Upon defendant's refusal to submit the gas discount discontinuance to arbitration, plaintiff filed an unfair labor practice charge for refusal to bargain with the National Labor Relations Board and brought the instant suit in the United States District Court for the Eastern District of Illinois alleging breach of contract for refusal to arbitrate. The decision of the Labor Board is the subject of a companion appeal to this court, National Labor Relations Board v. Central Illinois Public Service Company, 7 Cir., 324 F.2d 916 (November 20, 1963).1


Defendant's primary contentions on appeal are that the district court should not have exercised its jurisdiction because plaintiff waived or abandoned its right to sue in the district court by filing an unfair labor practice charge with the Board; and, in the alternative, that the district court erred in entering an order sustaining plaintiff's motion for summary judgment since the gas rate to be charged employees was not covered by the collective bargaining agreement and thus was not subject to arbitration.


In Smith v. Evening News Assn., 371 U.S. 195, 83 S.Ct. 267, 9 L.Ed.2d 246 (1962), the Supreme Court held that the National Labor Relations Board does not have exclusive jurisdiction over acts which are unfair labor practices and also breaches of collective bargaining contracts. "The authority of the Board to deal with an unfair labor practice which also violates a collective bargaining contract is not displaced by § 301, but it is not exclusive and does not destroy the jurisdiction of the courts in suits under § 301." Id. 371 U.S. at 197, 83 S.Ct. at 269, 9 L.Ed.2d 246.


However, the Court indicated that such jurisdiction might be improper in certain situations. The Court stated, "If * * * there are situations in which serious problems will arise from both the courts and the Board having jurisdiction over acts which amount to an unfair labor practice, we shall face those cases when they arise." Id. 371 U.S. at 197-198, 83 S.Ct. at 269, 9 L.Ed.2d 246.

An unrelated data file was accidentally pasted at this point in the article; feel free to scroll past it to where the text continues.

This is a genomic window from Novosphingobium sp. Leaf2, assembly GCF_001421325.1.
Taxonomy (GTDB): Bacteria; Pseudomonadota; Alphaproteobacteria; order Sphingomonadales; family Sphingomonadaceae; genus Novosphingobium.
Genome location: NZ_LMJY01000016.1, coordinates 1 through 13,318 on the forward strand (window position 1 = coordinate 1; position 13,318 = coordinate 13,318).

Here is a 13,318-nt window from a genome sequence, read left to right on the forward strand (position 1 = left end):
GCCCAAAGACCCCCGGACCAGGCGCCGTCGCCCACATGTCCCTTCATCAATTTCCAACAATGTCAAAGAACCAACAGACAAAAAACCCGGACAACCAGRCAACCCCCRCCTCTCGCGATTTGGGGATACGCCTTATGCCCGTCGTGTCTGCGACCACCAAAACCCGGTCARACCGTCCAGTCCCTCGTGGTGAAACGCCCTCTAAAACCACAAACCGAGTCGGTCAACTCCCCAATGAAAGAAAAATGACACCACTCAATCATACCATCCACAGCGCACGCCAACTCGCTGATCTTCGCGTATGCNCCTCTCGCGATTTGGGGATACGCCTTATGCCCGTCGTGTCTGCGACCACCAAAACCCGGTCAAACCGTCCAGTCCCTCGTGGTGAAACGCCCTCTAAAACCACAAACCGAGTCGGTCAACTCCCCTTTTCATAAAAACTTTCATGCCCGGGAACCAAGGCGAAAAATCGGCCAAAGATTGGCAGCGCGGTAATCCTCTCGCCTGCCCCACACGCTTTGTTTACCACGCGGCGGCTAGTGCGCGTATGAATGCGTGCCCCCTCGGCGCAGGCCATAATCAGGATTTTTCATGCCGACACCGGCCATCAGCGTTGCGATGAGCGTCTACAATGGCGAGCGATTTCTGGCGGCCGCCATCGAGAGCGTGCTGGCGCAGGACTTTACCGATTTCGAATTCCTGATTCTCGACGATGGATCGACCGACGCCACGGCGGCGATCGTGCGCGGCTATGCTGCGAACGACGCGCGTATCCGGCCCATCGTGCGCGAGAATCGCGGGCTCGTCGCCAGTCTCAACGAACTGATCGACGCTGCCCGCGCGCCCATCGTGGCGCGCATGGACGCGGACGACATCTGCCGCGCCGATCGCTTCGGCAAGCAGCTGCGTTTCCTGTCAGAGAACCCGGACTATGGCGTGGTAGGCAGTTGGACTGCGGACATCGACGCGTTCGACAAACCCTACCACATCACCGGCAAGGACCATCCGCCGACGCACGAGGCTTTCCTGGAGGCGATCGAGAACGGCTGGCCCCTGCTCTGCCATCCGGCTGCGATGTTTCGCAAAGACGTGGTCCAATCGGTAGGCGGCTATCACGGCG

Defendant argues that such a situation exists in this case. Defendant asserts that if this court affirms the Board's order in the companion case, which requires defendant to restore any loss to employees, plus interest, such affirmance could interfere and conflict with an arbitrator's decision, if the arbitrator held for defendant. We disagree.


A decision by an arbitrator in this case would have a prospective effect only. Since the Board's order, which we affirmed in the companion appeal, would not apply after a discontinuance of the gas discount achieved through collective bargaining or arbitration, there can be no possible conflict between the Board's order and a decision by an arbitrator.


We hold that the Board and district court properly exercised their respective jurisdictions.


Defendant's other primary contention is that the collective bargaining agreement does not cover the gas rate to be charged to employees and thus the gas rate is not subject to arbitration.


In order to make the gas discount part of the collective bargaining agreement and subject to arbitration, the agreement need not necessarily provide expressly for the gas discount.


As noted previously, the collective bargaining agreement between plaintiff and defendant contained a no-strike clause and an arbitration clause. The Supreme Court announced in Textile Workers Union of America v. Lincoln Mills, 353 U.S. 448, 455, 77 S.Ct. 912, 917, 1 L.Ed. 2d 972 (1957), that "the agreement to arbitrate grievance disputes is the quid pro quo for an agreement not to strike." The Court made this clear in United Steelworkers of America v. Warrior & Gulf Co., 363 U.S. 574, 80 S.Ct. 1347, 4 L.Ed.2d 1409 (1960). "When * * * an absolute no-strike clause is included in the agreement, then in a very real sense everything that management does is subject to the agreement, for either management is prohibited or limited in the action it takes, or if not, it is protected from interference by strikes." Id. 363 U.S. at 583, 80 S.Ct. at 1353, 4 L.Ed. 2d 1409. "In the absence of any express provision excluding a particular grievance from arbitration, we think only the most forceful evidence of a purpose to exclude the claim from arbitration can prevail." Id. 363 U.S. at 584-585, 80 S.Ct. at 1353-1354, 4 L.Ed.2d 1409.